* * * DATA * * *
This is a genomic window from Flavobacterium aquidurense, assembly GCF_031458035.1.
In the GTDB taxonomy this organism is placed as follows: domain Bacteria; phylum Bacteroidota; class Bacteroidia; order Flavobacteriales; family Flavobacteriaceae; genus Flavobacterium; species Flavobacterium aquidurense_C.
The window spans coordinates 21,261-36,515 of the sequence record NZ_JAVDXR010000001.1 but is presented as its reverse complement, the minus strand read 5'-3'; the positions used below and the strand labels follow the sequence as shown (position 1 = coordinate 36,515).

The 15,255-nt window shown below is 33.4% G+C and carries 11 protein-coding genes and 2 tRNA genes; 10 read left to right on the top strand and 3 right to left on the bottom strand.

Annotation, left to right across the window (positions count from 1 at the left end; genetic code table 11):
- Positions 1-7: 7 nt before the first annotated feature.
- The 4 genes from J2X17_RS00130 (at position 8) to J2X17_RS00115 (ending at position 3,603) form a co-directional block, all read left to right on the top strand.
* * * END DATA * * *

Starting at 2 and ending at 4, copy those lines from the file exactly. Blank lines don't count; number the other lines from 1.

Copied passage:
In the GTDB taxonomy this organism is placed as follows: domain Bacteria; phylum Bacteroidota; class Bacteroidia; order Flavobacteriales; family Flavobacteriaceae; genus Flavobacterium; species Flavobacterium aquidurense_C.
The window spans coordinates 21,261-36,515 of the sequence record NZ_JAVDXR010000001.1 but is presented as its reverse complement, the minus strand read 5'-3'; the positions used below and the strand labels follow the sequence as shown (position 1 = coordinate 36,515).

The 15,255-nt window shown below is 33.4% G+C and carries 11 protein-coding genes and 2 tRNA genes; 10 read left to right on the top strand and 3 right to left on the bottom strand.